Stuff is a collective noun that means "a lot of unspecified objects." It also can refer to the things someone owns, or information about a particular subject. As a verb, stuff means "to fill something really tightly." It's used a lot in cooking and means "to fill with something." Informally, "to stuff yourself" means "to fill yourself with food."
There's too much stuff on my desk; I need to organize it!
Mark was ready to move and had all his stuff waiting by the door.
Clare stuffed all her clothes into the suitcase and couldn't close it.
Stuff the tomatoes with ricotta and spinach and then cook them for thirty minutes.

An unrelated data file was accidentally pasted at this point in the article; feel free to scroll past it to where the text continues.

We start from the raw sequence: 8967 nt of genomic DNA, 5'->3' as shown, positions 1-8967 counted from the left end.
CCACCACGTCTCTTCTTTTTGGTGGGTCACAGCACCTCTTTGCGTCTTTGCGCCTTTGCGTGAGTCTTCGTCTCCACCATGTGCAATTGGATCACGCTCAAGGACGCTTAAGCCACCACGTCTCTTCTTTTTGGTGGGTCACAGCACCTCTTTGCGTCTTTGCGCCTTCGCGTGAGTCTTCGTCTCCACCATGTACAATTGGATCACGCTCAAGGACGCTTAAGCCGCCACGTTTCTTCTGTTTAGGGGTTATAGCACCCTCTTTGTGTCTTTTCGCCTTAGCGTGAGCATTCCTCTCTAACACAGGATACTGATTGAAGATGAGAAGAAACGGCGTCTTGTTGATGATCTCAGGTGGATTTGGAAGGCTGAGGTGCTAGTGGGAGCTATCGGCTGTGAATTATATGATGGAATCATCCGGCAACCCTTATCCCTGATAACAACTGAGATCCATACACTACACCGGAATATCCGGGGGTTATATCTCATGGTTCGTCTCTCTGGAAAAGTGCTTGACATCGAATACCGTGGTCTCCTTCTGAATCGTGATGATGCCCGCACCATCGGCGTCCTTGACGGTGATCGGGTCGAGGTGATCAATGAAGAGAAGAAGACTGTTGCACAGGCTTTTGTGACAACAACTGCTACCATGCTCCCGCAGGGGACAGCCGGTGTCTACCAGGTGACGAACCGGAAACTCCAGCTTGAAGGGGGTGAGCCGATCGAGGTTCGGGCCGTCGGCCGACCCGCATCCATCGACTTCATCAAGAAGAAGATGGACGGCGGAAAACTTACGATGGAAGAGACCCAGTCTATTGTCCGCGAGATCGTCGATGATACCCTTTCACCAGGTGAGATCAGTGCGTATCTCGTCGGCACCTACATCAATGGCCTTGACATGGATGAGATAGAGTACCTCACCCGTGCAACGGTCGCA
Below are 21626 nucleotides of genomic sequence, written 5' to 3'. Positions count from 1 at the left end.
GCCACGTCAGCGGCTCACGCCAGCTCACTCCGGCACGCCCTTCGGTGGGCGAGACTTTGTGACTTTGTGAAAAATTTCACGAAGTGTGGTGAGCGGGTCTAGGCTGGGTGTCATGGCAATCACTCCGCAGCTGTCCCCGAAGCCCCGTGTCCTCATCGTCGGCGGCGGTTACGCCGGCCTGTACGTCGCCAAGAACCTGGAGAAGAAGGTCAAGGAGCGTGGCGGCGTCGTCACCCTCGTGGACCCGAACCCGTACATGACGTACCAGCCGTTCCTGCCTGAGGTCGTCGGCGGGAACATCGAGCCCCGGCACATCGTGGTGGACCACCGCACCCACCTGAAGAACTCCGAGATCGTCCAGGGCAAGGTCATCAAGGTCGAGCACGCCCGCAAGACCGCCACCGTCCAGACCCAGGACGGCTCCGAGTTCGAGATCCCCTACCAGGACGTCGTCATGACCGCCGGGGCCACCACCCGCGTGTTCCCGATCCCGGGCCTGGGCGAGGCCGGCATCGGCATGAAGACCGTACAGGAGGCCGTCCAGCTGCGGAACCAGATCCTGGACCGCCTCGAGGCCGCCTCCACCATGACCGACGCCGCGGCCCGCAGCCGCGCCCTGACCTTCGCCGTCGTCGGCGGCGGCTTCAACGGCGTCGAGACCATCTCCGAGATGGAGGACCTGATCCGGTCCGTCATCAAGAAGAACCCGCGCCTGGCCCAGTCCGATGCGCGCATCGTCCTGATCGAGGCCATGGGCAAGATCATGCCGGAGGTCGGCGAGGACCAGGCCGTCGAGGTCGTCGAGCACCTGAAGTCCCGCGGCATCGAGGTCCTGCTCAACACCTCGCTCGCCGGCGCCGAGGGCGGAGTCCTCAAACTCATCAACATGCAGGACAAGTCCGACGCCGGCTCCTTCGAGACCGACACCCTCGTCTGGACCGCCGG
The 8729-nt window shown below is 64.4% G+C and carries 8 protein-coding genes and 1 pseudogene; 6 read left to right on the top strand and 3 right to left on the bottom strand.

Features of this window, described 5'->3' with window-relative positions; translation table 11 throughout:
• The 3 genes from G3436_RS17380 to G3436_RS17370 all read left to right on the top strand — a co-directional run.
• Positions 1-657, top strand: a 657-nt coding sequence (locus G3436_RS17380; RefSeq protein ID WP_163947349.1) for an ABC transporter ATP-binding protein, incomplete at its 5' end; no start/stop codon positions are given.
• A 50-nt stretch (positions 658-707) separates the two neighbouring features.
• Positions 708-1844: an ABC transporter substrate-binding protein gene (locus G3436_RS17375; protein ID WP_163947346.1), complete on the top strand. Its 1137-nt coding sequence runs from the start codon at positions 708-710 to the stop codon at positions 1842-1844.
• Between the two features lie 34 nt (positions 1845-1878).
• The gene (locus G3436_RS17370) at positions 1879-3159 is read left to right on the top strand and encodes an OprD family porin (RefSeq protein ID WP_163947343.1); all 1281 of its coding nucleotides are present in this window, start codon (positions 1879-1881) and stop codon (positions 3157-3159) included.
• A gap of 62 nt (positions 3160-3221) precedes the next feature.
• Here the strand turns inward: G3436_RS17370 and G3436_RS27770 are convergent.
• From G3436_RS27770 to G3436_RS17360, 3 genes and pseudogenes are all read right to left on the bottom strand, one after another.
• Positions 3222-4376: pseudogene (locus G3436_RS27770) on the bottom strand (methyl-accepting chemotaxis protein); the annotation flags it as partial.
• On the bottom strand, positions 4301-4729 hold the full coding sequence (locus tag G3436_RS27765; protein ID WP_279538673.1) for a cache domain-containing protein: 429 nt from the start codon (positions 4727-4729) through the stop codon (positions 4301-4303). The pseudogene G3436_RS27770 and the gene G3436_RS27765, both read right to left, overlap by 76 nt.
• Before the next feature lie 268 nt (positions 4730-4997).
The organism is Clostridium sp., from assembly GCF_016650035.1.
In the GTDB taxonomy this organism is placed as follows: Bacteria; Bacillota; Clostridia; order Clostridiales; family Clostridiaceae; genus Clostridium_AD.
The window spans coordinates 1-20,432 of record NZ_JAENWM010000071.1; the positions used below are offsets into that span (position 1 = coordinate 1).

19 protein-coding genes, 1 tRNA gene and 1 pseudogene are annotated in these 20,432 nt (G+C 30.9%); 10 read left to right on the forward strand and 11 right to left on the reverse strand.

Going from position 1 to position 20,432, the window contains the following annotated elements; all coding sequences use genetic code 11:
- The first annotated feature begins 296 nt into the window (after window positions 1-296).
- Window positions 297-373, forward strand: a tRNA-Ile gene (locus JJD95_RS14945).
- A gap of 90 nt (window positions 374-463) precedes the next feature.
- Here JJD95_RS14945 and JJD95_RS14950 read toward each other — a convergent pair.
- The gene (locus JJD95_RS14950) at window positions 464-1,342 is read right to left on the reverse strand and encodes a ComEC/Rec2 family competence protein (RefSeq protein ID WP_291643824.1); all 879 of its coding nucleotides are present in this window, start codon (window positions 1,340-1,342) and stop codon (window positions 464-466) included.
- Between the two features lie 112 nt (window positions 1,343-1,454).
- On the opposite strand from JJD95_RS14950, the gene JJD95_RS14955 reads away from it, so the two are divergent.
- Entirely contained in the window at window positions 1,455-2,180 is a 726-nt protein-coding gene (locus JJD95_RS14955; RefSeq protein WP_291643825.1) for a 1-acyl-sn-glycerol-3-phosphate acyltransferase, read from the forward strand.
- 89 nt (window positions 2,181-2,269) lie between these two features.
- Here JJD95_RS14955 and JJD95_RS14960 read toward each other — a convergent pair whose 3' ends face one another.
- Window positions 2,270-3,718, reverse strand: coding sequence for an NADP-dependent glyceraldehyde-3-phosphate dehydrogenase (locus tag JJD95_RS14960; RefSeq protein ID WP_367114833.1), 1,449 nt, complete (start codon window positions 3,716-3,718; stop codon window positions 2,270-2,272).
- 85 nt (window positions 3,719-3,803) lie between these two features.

We went to a Japanese restaurant and stuffed ourselves with sushi!
Words often used with stuff
know your stuff: know a lot about a particular subject: "George is a great editor; he really knows his stuff!"
Stuff it! (UK): said when giving up on an activity: "I can't do this. Stuff it! Let's go and play football instead."
Get stuffed! (UK): an angry way of telling someone to go away, "If that's what you think about me, you can get stuffed!"
The adjective "stuffed" is extremely common. We use it to talk about when we've eaten too much ("Please, no dessert! I'm stuffed!") or when an object, especially a food, is filled ("They served stuffed mushrooms for dinner.").
Did you know?
Although stuff can refer to many objects, it is a singular noun. You should say that "your stuff is in my way," not "your stuff are in my way."